When you finally get a diagnosis of rheumatoid arthritis, you may find yourself both relieved and anxious at the same time. You’re comforted by having a name for the constellation of symptoms and pain you’ve been dealing with in the dark for months (or years), but scared about what it means for your future: What medications will you need to take? Will you ever feel better or “normal” again?
Your doctor will go over your treatment plan and help address your most pressing questions and concerns. (Our Rheumatoid Arthritis Patient Guidelines can help provide some reassuring answers.) But there’s only so much you can go over in a 15-minute office visit. So we talked to a group of rheumatologists and other experts who work with arthritis patients to tell us some surprising facts or clinical observations they wish all their RA patients understood.
1. There is no one cause of RA
“We know there is no single cause of RA, and indeed there may be many different causes that lead to the disease,” says Carl Ware, MD, head of the scientific advisory board of the Arthritis National Research Foundation and director of the Infectious and Inflammatory Disease Center at the Sanford Burnham Prebys Medical Discovery Institute.
This is important because it helps explain why some patients have strong results from a treatment that doesn’t work well for others. Your doctor should be personalizing your therapy, helping you find which treatments work best for your individual situation, he adds.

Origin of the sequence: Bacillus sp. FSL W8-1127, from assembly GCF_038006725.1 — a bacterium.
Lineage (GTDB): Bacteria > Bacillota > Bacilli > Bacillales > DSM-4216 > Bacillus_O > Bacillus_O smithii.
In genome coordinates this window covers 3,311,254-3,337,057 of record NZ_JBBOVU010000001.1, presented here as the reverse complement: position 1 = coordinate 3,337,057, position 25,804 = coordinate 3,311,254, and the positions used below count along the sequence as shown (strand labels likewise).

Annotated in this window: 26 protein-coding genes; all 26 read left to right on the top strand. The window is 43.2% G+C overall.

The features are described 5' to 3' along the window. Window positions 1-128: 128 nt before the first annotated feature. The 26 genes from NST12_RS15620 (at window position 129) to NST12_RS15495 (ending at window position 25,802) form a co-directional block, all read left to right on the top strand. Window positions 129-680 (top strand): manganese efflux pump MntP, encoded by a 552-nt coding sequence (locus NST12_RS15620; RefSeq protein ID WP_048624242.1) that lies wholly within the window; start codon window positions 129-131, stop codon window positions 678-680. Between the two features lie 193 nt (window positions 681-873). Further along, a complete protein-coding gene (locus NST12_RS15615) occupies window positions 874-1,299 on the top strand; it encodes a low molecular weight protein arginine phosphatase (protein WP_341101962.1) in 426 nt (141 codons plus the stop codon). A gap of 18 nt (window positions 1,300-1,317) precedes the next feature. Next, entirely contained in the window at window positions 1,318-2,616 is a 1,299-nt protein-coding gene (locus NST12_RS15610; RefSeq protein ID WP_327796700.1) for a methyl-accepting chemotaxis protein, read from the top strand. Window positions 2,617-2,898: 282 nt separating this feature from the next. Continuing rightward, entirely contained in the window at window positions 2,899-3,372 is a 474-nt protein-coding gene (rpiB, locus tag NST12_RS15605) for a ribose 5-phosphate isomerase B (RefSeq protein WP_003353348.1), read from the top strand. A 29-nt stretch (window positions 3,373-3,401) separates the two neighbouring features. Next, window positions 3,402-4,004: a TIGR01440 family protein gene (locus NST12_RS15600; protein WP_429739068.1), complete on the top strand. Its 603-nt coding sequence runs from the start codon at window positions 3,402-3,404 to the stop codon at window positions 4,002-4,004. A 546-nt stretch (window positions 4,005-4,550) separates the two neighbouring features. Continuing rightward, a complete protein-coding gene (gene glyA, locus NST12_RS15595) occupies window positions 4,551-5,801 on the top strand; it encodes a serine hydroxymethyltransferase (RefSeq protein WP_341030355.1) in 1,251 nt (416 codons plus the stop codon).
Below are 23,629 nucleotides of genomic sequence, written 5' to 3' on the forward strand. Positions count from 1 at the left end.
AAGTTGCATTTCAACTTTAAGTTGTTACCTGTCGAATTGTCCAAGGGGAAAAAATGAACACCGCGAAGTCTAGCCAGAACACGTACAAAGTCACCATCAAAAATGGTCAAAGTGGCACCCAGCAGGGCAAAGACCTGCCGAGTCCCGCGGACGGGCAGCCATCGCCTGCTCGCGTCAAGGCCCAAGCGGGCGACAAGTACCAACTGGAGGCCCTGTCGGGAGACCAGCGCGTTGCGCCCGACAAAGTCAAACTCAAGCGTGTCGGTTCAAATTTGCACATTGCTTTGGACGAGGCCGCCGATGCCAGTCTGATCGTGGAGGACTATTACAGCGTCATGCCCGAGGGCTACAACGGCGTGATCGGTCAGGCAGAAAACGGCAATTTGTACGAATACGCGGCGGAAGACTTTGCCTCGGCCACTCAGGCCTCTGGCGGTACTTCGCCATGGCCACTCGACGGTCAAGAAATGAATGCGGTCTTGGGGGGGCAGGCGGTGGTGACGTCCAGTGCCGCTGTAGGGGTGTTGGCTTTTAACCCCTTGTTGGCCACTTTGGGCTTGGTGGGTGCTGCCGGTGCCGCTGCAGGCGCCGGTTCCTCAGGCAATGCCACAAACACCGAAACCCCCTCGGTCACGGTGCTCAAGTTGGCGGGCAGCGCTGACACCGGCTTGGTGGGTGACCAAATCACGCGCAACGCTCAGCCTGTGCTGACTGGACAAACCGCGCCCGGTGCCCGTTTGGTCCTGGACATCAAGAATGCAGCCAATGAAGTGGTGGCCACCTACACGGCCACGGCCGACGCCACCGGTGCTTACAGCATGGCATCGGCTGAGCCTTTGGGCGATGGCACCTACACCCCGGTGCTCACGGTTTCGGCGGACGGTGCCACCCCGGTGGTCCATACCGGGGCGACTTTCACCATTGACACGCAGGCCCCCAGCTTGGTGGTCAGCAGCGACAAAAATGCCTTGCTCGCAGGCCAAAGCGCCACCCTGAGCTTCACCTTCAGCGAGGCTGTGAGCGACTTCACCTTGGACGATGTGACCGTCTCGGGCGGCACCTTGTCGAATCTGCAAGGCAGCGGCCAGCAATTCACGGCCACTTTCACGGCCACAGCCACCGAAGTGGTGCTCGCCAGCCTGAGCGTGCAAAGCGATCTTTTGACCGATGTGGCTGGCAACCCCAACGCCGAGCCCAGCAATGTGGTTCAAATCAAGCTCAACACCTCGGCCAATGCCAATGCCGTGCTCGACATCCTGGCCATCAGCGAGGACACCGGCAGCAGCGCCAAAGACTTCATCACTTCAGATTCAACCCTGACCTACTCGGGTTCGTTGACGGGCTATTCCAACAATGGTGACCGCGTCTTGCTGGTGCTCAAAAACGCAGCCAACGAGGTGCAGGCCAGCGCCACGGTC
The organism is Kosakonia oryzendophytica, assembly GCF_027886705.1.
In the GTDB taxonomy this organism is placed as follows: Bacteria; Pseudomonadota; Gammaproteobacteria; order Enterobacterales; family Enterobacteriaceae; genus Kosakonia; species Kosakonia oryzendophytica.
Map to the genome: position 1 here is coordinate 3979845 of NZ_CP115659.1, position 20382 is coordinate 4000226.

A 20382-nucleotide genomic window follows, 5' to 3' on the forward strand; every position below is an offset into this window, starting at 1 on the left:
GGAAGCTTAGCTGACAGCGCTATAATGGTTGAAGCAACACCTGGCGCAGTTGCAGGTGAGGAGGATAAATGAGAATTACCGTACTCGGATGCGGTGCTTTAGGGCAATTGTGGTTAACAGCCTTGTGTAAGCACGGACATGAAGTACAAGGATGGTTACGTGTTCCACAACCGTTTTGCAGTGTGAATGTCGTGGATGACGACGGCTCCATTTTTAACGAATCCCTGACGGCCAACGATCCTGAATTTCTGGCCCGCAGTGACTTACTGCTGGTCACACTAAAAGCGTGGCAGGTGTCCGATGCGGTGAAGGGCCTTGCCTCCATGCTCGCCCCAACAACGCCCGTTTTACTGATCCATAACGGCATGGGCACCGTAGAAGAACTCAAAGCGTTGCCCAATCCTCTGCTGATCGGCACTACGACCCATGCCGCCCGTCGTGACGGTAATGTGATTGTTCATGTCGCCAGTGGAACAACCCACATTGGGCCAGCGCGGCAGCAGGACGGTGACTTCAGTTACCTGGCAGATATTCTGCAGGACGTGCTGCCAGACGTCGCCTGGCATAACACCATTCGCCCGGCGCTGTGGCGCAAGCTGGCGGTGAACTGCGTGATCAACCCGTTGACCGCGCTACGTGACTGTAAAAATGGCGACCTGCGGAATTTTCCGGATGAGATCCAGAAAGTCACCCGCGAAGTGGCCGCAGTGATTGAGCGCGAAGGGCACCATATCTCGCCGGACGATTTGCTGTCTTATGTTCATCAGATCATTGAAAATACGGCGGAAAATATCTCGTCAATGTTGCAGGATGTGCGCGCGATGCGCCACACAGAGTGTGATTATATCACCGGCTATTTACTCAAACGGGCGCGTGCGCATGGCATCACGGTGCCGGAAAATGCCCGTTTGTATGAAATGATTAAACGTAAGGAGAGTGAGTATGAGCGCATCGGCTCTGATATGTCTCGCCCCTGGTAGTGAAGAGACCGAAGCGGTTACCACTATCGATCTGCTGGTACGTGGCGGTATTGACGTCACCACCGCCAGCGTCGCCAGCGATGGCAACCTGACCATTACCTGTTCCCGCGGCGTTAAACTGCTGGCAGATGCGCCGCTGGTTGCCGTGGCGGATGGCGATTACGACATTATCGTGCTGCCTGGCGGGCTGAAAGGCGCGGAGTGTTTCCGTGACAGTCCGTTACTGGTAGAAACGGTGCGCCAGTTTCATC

2. Forget what you’ve read on the internet: There is no secret cure
“More than 1 million Americans have rheumatoid arthritis, and unfortunately there is no cure,” Dr. Ware says. Despite what you may have read or heard, there are no special diets, oils, secret protocols, or trial medications that can permanently banish the disease.
But while doctors may not yet be able to cure RA, the right treatment plan can help many patients achieve low disease activity or even degrees of remission. Years ago, before the sophisticated disease-modifying drugs of today were widely used, RA and other forms of inflammatory arthritis could cause severe, permanent joint damage. This is usually no longer the case for people who take these medications and see a rheumatologist for ongoing testing and monitoring. More and more biologic therapies are in development, so people who don’t respond well or stop responding well to a certain medication will have more ways to target their immune system and reduce symptoms and long-term damage.
3. Your herbal supplements are probably garbage
There’s a lot of buzz about natural remedies for RA. While some may be helpful — as an add-on to a treatment plan prescribed by a rheumatologist — many are snake oil designed to remove your money rather than your pain, says Don R. Martin, MD, of Sentara RMH Rheumatology in Harrisonburg, Virginia.
“Patients need to remember that ‘natural’ does not necessarily mean it’s healthy. Remember both arsenic and asbestos are naturally occurring substances,” he explains. Supplements are not regulated by the FDA the same way prescription and over-the-counter drugs are, so “the purity of agents and the quality of scientific studies regarding their effectiveness varies widely,” he adds.